In online classes, instructor presence, instructor immediacy, and a sense of community are essential for successful student completion and retention. Improve student participation and satisfaction by making the online classroom inviting.
Karen Liebhaber, an online adult upgrading English instructor from Black River Technical College in Pocahontas, AR presented in the Learning and Teaching stream. The full title of her presentation was The Essential Online Instructor: Present, Immediate, and Community Facilitator. It is available online at http://www.scctv.net/league-dl/ppt/INV2014/s19478.zip
She is an experienced online educator who was concerned about the low retention rate, poor completion rates, poor grades and poor student satisfaction that many online courses report. Her goal became to improve student retention and completion by being more present to her online students. That involved being available ‘almost 24/7’ to her learners. She reports that the result of this immediacy is that students feel supported, encouraged, important and part of a community of learners. She now feels she knows more about her online learners than her face-to-face learners on campus. She had created trust between herself and her learners. There is more accountability. They now realize their absences will be noted and they are less likely to squeak by. She did this by increasing instructor presence online, giving students a sense of immediacy and community. This increased visibility of the online instructor comes through course design, facilitation and direct instruction.
Organization of the course is critical to student success. The course needs to be logically setup, with material grouped according to context. Grading turn around time is also critical. Response to student inquiries needs to be immediate. While she may take time to mark essays, she provides them with timely feedback on when they can expect to have marked essays returned. It is also important to provide quality feedback.
Facilitation of students in the online classroom is important. Be a ‘tour guide’ to your online classroom. Once you get a second question on a particular topic, post your response in the course announcements area. In your course design as well as with your interactions with students set the class culture. Encourage interactive versus passive participation by encouraging student participation in activities. Acknowledge student responses right away. Be timely in your correspondence. Provide quality feedback.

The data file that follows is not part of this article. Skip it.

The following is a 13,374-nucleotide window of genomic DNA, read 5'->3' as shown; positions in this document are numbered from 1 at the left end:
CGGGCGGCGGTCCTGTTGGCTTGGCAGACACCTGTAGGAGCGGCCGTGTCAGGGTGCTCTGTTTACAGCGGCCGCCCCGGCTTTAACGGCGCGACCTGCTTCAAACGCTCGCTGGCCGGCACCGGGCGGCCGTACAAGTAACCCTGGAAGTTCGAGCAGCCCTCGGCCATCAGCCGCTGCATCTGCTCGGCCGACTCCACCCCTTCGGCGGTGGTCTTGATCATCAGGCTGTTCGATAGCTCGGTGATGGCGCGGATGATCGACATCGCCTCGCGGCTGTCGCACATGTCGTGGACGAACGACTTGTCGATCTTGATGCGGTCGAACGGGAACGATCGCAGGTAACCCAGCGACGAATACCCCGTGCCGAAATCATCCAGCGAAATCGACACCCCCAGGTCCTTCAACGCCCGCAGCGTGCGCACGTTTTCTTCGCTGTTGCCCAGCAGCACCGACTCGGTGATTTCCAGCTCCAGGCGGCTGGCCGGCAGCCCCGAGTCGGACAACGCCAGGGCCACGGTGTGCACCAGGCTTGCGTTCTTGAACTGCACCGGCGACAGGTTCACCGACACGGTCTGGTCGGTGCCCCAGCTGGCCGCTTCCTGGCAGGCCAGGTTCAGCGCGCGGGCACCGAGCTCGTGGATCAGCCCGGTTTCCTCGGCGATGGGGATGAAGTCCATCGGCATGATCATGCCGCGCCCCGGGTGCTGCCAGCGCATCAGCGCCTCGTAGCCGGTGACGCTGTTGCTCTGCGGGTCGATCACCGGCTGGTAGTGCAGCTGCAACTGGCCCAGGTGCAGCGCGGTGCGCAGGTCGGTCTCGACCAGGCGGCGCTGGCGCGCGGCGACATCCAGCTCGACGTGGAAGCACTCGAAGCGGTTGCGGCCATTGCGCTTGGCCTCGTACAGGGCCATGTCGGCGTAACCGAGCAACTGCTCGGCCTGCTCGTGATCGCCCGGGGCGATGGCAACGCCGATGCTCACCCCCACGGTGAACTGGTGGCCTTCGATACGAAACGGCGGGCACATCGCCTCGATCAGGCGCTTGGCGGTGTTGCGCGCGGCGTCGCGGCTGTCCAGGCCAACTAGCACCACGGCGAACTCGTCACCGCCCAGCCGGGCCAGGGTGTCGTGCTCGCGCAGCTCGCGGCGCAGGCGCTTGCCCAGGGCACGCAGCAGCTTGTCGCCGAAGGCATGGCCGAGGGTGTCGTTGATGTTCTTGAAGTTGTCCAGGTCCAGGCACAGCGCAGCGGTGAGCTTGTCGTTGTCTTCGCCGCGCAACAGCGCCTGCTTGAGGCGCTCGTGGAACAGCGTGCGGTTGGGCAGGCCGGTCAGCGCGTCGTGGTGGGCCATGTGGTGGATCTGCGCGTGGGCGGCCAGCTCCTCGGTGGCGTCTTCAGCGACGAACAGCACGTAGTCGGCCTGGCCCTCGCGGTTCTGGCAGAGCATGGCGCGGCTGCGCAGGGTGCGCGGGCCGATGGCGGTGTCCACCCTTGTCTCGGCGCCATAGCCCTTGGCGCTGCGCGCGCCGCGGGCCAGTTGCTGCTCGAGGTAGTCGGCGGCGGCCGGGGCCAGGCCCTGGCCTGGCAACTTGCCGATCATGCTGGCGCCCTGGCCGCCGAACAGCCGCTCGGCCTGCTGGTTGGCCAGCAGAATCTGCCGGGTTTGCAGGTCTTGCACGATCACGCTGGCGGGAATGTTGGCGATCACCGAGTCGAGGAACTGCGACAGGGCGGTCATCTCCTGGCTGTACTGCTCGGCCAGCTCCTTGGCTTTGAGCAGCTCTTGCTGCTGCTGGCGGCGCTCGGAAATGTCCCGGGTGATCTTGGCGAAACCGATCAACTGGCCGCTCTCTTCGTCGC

Direct instruction shows your personality. This can come from your personal course materials including videos, audio, written lectures and written notes. Your tone, language and word choice in your instructional materials, forums and feedback all have an impact and help improve student motivation.
Instructor postings and just being visible in the class are statistical predictors of student success. Baker, 21. Elements of High Value to Students (Sheridan & Kelly, 767) include :
- Instructor Responsiveness
Elements of Low Value to Students
- Synchronous communication
- Face-2-face communication
- Being able to see the instructor
Other Related Issues
- Clearly state course deadlines and timelines.
- Create rubrics. They are important so that students understand grading system.
- Regularly report to students about their progress
- Create a weekly summary abut the coming week’s important topics.
- Provide the opportunity for personal conference by phone or email.
- Provide prompt feedback that is clear and descriptive. This can be written text or provided via audio or video.
- Create reminders for deadlines. Some participants are using Remind 101. Others use Twitter to send out reminders to students. The announcements forum can also be used for this. Many course platforms have a calendar tool.
- Create short instructional videos.
The presenter reiterated the importance of instructor immediacy. Further, can students relate to you? Can they trust you? Do they feel supported and encouraged or discouraged by you?
Watch your words. Give clear constructive feedback. Reaffirm students’ feelings. Create a sense of community in the classroom. An introductory video can help with this. Encourage student groups. Create survey, polls and questionnaires to gather student feedback.